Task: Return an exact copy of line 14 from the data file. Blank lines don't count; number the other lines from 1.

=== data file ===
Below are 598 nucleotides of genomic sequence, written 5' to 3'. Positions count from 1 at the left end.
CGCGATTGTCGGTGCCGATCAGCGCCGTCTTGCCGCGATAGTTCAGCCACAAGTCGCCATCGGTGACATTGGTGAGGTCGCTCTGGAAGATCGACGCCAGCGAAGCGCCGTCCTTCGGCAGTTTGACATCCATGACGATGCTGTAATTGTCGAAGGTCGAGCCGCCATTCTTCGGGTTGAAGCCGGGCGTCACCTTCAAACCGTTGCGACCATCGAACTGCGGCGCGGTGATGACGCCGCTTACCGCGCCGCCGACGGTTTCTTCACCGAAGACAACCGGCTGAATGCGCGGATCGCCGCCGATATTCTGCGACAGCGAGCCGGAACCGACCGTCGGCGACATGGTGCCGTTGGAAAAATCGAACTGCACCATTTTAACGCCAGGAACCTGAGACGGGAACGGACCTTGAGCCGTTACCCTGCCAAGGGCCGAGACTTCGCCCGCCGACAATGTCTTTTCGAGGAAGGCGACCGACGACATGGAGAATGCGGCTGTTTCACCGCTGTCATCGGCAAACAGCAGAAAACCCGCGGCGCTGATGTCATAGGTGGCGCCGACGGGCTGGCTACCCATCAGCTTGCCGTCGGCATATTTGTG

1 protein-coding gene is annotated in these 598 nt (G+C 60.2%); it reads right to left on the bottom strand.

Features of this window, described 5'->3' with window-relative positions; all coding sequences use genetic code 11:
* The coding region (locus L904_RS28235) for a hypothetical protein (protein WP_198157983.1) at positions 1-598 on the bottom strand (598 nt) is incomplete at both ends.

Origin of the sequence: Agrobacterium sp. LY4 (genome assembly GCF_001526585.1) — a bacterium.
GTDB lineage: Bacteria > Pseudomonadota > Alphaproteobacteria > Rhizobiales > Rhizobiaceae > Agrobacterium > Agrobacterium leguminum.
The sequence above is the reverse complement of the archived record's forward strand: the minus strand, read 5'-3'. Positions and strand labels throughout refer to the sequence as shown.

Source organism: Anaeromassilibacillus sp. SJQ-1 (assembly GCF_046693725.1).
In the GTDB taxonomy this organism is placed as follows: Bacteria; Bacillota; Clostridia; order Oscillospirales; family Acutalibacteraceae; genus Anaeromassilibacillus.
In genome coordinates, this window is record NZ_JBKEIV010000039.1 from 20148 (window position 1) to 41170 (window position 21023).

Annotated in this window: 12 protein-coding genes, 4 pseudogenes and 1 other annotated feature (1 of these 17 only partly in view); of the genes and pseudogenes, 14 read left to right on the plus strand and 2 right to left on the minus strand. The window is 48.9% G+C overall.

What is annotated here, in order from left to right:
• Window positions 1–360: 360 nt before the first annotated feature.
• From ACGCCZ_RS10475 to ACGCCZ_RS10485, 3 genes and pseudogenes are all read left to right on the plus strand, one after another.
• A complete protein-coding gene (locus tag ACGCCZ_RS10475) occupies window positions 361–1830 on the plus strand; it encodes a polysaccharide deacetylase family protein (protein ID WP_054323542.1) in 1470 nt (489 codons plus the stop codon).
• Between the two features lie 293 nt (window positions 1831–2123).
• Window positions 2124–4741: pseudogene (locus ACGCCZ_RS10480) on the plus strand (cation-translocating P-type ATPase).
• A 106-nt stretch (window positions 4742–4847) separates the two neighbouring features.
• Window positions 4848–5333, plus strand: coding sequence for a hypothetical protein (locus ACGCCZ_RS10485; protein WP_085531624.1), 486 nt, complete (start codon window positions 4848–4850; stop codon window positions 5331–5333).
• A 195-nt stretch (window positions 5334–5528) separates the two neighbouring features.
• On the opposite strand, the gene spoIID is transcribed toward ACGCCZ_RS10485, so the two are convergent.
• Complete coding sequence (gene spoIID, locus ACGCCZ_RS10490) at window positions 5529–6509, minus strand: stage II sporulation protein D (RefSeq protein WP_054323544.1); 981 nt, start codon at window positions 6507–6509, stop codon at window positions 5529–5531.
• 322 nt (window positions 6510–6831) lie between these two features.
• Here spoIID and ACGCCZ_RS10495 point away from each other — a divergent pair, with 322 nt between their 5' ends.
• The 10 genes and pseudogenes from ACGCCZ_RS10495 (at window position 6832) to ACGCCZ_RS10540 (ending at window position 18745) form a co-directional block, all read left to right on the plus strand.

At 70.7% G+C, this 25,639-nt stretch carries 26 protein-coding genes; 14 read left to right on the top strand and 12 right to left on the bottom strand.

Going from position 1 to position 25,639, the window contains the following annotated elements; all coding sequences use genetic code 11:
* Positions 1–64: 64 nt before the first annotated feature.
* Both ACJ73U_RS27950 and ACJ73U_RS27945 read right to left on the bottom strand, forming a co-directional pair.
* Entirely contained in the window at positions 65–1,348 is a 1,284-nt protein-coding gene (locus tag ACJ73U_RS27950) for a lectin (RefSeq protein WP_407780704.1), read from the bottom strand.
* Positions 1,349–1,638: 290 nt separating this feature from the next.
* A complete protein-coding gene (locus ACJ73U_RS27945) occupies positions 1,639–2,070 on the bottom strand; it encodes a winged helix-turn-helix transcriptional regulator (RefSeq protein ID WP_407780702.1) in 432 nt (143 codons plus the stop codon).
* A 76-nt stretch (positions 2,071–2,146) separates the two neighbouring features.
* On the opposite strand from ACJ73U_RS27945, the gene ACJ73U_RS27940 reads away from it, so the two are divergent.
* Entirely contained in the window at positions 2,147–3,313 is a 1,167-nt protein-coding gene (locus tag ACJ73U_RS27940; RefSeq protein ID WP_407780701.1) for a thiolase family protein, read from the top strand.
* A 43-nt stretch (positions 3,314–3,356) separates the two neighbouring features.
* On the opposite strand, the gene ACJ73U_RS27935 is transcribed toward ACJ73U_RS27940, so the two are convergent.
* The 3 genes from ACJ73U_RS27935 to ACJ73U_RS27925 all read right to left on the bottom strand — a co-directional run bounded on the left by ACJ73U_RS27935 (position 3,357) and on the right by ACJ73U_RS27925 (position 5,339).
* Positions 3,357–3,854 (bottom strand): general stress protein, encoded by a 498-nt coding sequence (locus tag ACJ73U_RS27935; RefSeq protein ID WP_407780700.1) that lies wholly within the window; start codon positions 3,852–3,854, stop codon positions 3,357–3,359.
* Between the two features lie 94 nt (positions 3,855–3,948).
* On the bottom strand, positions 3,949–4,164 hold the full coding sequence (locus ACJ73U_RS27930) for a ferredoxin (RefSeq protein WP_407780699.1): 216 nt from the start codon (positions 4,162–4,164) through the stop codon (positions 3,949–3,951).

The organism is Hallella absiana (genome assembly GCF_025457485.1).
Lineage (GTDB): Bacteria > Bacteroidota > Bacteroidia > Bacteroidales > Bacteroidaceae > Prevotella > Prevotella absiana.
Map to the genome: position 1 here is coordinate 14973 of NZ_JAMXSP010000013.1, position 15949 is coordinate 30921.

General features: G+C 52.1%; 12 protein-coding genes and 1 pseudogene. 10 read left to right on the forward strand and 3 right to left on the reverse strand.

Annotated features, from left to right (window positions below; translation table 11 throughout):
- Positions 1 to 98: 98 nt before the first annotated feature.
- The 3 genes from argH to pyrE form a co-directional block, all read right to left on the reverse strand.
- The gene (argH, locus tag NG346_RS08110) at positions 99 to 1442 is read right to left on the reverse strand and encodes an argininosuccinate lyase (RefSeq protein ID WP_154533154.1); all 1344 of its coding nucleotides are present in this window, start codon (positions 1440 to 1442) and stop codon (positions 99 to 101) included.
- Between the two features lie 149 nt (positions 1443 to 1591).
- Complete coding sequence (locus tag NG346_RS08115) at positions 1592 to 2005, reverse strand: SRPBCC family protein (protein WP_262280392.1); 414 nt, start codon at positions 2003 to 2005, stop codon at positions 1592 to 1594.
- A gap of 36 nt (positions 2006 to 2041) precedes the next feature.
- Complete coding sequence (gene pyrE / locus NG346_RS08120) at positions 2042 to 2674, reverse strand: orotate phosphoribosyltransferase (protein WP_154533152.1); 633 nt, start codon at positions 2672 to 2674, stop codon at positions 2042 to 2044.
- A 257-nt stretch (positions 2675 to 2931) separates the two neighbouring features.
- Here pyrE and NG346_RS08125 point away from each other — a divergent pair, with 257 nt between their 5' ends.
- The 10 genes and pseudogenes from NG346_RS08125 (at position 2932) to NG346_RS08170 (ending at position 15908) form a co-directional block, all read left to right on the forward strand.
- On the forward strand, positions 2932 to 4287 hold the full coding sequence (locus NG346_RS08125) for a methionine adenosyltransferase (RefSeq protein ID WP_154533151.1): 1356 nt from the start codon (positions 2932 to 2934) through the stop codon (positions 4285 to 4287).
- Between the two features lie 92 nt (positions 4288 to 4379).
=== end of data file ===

• Window positions 1–360: 360 nt before the first annotated feature.